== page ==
Please, Let's Not Actually Do Edwardian Girl Autumn
If I could turn back time... I wouldn't take it all the way back, tbh.
We've been letting ourselves get too carried away with this nostalgia for fashions of another time. First we let our love for Princess Diana give way to a weird love affair with the Sloane Ranger. Wearing a baggy sweatshirt with bike shorts and scrunchy socks suddenly gave way to mid-length skirts in pastels, balloon sleeves, giant hair bows, and sandals that were definitely sold at Thom McAn. Then Batsheva came through with her straight-from-the-archives little girl Laura Ashley dresses this time made in adult sizes, and an obsession with sister-wife cult imagery, the irony being that the arty girls that hang out in Chinatown in her clothes and a pair of chunky sneakers, were definitely you know, like, not in a cult. Of course the message only comes through if you communicate in other ways that you are "in on the joke," otherwise you're just someone wearing an ill-fitting dress. For a second it seemed like this trend was going away—after all, you can't have a Hot Girl Summer while drowning in calico cotton—but after the release last week of Greta Gerwig's Little Women trailer, everyone is once again eyeing their Prairie Dresses like they are the secret to unlocking their very own Timothee Chalamet.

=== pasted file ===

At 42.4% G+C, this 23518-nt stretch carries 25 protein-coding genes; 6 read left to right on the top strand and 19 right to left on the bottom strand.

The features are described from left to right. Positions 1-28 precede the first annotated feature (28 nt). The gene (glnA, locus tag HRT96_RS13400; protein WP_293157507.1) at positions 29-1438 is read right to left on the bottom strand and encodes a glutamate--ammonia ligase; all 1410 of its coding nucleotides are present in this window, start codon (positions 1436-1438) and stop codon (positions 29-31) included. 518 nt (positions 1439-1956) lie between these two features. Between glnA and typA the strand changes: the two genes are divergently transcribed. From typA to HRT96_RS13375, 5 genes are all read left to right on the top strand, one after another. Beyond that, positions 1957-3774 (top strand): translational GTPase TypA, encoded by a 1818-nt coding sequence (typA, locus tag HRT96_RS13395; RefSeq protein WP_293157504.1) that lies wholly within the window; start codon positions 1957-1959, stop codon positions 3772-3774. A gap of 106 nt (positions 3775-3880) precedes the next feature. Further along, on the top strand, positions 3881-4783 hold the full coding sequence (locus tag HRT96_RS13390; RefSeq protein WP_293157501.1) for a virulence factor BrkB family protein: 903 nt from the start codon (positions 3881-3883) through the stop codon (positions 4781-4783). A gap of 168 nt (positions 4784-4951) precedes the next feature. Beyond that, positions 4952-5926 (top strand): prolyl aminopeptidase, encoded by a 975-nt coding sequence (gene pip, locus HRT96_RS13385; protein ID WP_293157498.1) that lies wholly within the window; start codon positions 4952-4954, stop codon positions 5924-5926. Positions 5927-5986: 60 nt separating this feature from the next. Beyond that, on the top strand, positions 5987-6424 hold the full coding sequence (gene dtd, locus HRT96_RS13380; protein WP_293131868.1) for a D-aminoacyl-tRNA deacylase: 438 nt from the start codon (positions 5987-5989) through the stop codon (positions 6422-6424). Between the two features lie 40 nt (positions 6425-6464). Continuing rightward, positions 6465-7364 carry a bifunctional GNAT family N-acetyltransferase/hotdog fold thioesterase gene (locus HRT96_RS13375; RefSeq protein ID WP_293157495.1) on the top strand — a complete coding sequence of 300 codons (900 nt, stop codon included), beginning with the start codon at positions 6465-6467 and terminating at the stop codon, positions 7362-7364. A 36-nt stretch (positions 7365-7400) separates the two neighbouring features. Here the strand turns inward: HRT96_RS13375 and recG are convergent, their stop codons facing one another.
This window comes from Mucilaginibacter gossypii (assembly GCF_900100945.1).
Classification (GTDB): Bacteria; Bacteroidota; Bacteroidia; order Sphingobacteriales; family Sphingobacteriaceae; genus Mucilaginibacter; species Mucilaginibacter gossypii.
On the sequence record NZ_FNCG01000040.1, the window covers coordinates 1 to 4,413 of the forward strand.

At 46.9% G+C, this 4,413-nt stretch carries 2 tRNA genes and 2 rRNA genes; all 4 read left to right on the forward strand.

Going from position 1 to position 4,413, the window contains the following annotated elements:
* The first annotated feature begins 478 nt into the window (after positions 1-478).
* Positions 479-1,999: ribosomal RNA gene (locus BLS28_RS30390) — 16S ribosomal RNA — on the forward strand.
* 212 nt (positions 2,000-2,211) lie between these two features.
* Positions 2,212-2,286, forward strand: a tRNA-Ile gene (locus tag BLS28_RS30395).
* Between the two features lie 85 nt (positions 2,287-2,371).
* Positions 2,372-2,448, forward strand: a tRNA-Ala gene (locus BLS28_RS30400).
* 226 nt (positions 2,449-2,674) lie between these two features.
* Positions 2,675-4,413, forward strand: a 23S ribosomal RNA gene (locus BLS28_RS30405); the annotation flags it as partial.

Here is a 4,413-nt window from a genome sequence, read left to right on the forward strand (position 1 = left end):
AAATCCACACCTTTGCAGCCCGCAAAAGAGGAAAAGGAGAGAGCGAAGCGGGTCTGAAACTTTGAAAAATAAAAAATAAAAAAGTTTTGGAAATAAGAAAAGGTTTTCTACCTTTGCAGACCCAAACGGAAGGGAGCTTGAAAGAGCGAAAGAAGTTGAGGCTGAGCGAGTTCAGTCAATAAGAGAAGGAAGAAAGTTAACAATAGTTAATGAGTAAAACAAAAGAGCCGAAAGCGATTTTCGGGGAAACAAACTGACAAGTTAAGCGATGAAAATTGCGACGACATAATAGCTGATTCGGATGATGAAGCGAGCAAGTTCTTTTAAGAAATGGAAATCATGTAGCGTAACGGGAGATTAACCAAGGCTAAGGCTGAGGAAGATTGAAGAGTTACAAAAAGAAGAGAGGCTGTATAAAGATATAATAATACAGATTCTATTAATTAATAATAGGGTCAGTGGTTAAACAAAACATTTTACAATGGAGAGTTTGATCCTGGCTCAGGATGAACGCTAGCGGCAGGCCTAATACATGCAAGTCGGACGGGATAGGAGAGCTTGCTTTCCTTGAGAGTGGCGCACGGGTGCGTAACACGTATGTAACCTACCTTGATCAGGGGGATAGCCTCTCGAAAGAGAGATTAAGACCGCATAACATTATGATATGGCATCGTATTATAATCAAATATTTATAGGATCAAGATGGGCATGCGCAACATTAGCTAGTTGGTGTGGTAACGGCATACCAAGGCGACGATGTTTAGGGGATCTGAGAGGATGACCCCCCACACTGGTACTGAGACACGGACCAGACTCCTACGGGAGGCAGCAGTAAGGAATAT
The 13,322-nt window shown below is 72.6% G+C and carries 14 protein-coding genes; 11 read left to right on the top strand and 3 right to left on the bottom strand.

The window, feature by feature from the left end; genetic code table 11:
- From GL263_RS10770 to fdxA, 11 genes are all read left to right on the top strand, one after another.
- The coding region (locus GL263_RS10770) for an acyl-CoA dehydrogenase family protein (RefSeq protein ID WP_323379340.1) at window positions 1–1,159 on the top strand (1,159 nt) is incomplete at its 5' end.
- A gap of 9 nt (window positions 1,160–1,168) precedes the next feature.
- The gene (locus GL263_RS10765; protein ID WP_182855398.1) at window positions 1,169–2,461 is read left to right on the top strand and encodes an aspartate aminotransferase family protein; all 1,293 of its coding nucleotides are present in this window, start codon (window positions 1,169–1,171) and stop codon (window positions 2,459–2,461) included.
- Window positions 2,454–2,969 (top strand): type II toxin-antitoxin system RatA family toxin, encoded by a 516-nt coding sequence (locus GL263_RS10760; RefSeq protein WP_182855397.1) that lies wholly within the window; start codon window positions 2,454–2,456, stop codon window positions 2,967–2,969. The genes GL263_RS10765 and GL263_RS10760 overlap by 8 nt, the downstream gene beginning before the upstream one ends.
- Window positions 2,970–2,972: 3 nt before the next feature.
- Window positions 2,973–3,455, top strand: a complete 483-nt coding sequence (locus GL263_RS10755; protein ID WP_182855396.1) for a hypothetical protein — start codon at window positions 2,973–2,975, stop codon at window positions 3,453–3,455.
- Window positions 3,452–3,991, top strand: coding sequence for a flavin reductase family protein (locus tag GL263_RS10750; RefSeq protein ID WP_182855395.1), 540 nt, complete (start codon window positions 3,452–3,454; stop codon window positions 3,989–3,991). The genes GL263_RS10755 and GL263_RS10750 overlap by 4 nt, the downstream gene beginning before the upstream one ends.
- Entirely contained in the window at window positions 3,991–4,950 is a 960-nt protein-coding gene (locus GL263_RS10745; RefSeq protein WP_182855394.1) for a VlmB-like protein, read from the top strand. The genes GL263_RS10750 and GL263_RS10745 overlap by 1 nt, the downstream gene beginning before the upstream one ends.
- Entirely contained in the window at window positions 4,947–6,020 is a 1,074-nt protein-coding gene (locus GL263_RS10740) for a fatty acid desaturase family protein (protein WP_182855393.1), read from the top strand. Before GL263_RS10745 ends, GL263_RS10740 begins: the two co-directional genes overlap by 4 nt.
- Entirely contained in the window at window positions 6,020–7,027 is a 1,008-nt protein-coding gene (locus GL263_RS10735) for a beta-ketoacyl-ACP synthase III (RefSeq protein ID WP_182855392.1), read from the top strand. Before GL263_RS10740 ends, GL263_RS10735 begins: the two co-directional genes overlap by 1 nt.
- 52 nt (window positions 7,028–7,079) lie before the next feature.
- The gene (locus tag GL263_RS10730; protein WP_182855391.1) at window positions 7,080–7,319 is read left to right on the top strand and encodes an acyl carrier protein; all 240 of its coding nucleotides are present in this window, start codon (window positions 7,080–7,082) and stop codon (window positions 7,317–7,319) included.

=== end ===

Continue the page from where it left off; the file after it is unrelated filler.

And sure, Megan Thee Stallion declared that she was heading into "Hot Nerd Fall," (she's still in college!), but I doubt this is what she had in mind. For a while it seemed like Christian Girl Autumn might take over, but other than an affinity for an ankle boot, that really big Phoebe-era Celine bag that weighed a good 10lbs, and a scarf wrapped around the neck—will they be the ones to bring back pashminas?—it seemed hardly offensive. Basic yes, but never offensive. (What, you think you're the only one that misses Phoebe?)
Now our first daughter has posted a photo to her social media accounts, standing next to her husband in front of a sunset. Immediately my first thought was is she going for an Edwardian vibe? She wears a denim dress with balloon sleeves she has rolled up (and secured with a tab), a cinched waist that gives way to a pleated peplum detail that hangs over a tulip skirt, which is open at the front. This denim piece (is it dress? it is a coat?) is layered over a white embroidered eyelet skirt. (In Edwardian times white lace signified femininity and wealth.) It's a very specific look to pack for a camping trip—even if it's most likely a glamping trip—especially in contrast with her husband's low rise jeans and fitted grey sweater. Another photo shows her in a mid-length red floral print dress and in yet another, she wears hiking boots while holding a beer and hugging her husband from behind. It's all very... something.
The Edwardian era, if you may recall, actually covered just a decade in between the death of Queen Victoria and the rise to power of her son King Edward in 1901, until his death in 1910. Samuel Hynes said of the era: "It was a leisurely time when women wore picture hats and did not vote, when the rich were not ashamed to live conspicuously." It was a time of immense class divisions, where everyone knew their place and the elite was especially invested in maintaining their status quo as the effects of the industrial revolution began to even the playing field for the rest of society. It was also the time that gave the world the Titanic, which began construction in 1909 and set sail in 1911. But I'm not trying to infer anything from these facts at all.